"Communication among healthcare providers and patients is essential," Cook said. "Patients require counseling both before and after device placement particularly if they continue to report high levels of nervous feelings. "

Co-authors are Paul Khairy, M.D.; Doug Landsittel, Ph.D.; Mary Amanda Dew, Ph.D.; Curt J. Daniels, M.D.; Jenne Hickey, N.P; Jennifer Burger, Psy.D.; Amy Harmon, B.A.; Mathieu Clair, M.D.; Frank Cecchin, M.D.; Gregory R. Webster, M.D. and Anne Marie Valente, M.D.

Significant others of ICD patients face physical, mental challenges

In an unrelated study, significant others' physical health worsened while their mental health improved after one year of caring for someone with an ICD.

None of the patients had congenital heart disease.

Average age of the significant others was 60, 97 percent were Caucasian and 84 percent were female.

For the 127 significant others who participated in the analysis, the most difficult time -- physically and mentally -- was the first three months after the ICD implantation.

The psychological demands and adjustment were most challenging for the caregivers immediately after the patients left the hospital, researchers said.

Early symptoms among caregivers included high anxiety, depression and increased physical symptoms, said Cynthia M. Dougherty, R.N., Ph.D., the study's lead researcher and professor at the University of Washington School of Nursing in Seattle. Researchers recommend interventions to help caregivers during the first three months.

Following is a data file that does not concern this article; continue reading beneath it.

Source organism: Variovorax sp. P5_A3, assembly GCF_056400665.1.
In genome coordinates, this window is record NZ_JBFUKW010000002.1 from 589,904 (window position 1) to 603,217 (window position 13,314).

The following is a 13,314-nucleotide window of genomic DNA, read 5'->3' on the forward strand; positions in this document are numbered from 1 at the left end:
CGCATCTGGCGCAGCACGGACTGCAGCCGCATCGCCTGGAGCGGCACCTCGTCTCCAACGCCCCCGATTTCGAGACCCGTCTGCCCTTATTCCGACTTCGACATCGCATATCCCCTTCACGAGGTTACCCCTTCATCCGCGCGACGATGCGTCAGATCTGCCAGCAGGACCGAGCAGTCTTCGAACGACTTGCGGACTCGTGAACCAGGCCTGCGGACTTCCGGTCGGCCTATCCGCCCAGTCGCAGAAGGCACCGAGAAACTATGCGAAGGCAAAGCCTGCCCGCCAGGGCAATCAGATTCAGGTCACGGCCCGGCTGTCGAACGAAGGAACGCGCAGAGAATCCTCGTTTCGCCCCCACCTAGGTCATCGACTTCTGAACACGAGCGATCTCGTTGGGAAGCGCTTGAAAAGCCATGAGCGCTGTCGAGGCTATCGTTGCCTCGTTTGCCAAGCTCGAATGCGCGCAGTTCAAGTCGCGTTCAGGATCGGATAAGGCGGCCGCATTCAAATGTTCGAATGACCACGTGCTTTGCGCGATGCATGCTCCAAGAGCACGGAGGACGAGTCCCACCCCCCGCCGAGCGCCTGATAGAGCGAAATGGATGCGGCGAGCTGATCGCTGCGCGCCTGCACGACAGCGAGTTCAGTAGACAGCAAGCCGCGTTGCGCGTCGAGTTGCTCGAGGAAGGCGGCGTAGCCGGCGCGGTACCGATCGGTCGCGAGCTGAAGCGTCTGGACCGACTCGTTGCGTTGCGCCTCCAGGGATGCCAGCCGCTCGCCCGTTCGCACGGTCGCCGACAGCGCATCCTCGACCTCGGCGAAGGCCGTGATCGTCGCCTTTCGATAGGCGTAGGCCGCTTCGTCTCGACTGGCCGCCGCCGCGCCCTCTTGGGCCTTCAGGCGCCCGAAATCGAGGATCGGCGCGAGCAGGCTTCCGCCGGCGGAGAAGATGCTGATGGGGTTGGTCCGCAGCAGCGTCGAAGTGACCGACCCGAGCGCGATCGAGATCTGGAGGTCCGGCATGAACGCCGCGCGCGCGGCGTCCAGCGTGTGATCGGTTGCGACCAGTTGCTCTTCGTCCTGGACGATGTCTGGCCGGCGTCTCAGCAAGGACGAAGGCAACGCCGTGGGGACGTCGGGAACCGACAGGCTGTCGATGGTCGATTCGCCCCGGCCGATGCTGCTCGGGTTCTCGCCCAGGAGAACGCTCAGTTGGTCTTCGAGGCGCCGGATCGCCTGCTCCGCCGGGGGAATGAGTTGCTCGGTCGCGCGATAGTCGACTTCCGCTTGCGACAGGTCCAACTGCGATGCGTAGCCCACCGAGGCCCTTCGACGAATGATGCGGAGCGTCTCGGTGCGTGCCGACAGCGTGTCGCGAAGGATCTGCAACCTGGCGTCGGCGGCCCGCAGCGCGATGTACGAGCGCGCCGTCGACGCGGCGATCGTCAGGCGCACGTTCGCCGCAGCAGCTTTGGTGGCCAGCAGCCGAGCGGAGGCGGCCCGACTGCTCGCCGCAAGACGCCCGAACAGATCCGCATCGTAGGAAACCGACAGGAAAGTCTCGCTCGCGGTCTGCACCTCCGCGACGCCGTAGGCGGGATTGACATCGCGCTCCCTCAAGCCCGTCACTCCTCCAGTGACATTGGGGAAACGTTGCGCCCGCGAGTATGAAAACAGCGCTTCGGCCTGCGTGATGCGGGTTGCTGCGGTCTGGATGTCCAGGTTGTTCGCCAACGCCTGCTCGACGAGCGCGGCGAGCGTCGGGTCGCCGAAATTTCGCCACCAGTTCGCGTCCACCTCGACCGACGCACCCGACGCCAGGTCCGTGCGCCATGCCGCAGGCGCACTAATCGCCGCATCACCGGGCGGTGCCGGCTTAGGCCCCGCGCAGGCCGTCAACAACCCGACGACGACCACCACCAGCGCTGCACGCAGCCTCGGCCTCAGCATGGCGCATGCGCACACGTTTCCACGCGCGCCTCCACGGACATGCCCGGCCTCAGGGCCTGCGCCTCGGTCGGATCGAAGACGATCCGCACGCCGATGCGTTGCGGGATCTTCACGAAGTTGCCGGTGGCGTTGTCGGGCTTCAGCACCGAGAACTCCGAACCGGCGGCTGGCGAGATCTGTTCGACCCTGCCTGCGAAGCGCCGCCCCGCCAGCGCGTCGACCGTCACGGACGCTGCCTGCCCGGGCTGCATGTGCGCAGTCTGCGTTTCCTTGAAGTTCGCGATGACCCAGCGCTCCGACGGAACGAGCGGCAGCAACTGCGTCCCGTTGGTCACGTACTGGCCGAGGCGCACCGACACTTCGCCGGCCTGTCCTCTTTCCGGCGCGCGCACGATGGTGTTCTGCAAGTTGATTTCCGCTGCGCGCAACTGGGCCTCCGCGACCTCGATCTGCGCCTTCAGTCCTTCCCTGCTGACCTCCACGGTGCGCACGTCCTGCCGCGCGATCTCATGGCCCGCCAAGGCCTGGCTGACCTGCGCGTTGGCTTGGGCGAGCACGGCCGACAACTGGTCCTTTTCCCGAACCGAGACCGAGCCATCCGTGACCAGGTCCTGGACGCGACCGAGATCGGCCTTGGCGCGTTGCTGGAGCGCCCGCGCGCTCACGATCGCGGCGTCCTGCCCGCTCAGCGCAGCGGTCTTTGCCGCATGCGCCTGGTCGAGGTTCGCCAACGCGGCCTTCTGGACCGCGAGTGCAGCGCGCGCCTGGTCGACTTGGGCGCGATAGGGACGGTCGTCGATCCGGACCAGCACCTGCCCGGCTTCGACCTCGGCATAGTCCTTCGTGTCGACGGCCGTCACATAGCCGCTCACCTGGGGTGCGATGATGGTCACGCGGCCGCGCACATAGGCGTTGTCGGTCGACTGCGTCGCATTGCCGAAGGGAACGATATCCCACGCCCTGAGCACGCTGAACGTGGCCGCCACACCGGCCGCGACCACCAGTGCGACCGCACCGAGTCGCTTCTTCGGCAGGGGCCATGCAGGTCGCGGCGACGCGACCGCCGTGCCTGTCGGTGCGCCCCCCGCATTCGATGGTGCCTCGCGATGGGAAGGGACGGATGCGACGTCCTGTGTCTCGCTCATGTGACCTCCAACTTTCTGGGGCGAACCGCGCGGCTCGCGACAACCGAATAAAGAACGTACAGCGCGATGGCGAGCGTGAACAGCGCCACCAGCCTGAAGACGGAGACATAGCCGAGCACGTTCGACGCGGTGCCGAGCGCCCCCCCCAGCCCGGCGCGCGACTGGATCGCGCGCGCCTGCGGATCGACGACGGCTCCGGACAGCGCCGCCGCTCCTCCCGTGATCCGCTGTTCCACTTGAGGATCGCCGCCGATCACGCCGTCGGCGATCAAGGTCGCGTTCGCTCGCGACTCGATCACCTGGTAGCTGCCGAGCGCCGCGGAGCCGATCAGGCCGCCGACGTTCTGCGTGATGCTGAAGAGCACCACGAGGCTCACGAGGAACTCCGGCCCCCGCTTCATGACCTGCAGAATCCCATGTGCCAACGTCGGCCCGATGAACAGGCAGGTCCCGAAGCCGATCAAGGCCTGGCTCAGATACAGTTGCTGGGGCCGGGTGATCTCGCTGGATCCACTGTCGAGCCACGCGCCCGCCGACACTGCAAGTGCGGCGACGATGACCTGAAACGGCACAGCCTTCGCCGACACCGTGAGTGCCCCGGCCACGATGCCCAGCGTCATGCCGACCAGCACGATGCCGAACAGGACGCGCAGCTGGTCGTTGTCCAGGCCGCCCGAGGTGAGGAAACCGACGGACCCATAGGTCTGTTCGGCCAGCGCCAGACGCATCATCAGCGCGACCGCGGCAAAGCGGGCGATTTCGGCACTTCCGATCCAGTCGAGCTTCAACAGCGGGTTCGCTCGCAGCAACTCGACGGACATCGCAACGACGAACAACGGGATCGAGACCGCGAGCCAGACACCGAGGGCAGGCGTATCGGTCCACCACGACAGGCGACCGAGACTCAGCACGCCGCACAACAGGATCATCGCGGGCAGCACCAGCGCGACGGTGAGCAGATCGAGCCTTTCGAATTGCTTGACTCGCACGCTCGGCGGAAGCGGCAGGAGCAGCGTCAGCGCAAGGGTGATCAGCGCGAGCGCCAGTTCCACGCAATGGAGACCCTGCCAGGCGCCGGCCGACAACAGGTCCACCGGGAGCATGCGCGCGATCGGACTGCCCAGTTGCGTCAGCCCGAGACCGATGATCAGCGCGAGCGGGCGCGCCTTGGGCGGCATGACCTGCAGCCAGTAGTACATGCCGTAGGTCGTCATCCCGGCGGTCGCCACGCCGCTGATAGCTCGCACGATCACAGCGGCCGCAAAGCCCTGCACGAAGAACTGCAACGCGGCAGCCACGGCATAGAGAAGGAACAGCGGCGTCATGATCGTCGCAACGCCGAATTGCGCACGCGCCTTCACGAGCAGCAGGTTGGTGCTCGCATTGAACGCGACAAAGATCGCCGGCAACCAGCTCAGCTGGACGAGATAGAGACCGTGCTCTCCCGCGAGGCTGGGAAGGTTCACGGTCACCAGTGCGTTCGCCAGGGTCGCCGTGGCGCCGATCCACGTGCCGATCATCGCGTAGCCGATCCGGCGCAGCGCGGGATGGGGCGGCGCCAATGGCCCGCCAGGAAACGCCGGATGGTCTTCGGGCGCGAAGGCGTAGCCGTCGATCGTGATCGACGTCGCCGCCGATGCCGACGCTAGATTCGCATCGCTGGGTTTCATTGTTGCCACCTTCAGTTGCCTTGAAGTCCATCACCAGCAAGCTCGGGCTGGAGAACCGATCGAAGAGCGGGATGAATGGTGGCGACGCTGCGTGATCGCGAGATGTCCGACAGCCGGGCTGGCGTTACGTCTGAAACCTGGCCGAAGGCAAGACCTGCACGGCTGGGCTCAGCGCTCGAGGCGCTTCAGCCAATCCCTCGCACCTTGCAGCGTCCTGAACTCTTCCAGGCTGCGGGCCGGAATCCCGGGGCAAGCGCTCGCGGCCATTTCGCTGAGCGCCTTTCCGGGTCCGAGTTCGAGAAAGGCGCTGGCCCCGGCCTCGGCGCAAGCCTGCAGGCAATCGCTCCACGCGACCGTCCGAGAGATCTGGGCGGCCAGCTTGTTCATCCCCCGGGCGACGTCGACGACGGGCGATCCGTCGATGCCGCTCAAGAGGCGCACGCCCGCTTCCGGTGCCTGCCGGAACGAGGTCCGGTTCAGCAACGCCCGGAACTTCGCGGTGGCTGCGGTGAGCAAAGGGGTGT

Elaine A. Thompson, R.N., Ph.D. is co-author of the study.


Story Source:

The above story is based on materials provided by American Heart Association. Note: Materials may be edited for content and length.


Cite This Page:

American Heart Association. "Heart implant patients' fears about shock can lead to sexual dysfunction, research finds." ScienceDaily. ScienceDaily, 1 December 2011. <www.sciencedaily.com/releases/2011/11/111114111809.htm>.
American Heart Association. (2011, December 1). Heart implant patients' fears about shock can lead to sexual dysfunction, research finds. ScienceDaily. Retrieved February 1, 2015 from www.sciencedaily.com/releases/2011/11/111114111809.htm
American Heart Association. "Heart implant patients' fears about shock can lead to sexual dysfunction, research finds." ScienceDaily. www.sciencedaily.com/releases/2011/11/111114111809.htm (accessed February 1, 2015).

Share This


More From ScienceDaily



More Health & Medicine News

Sunday, February 1, 2015

Featured Research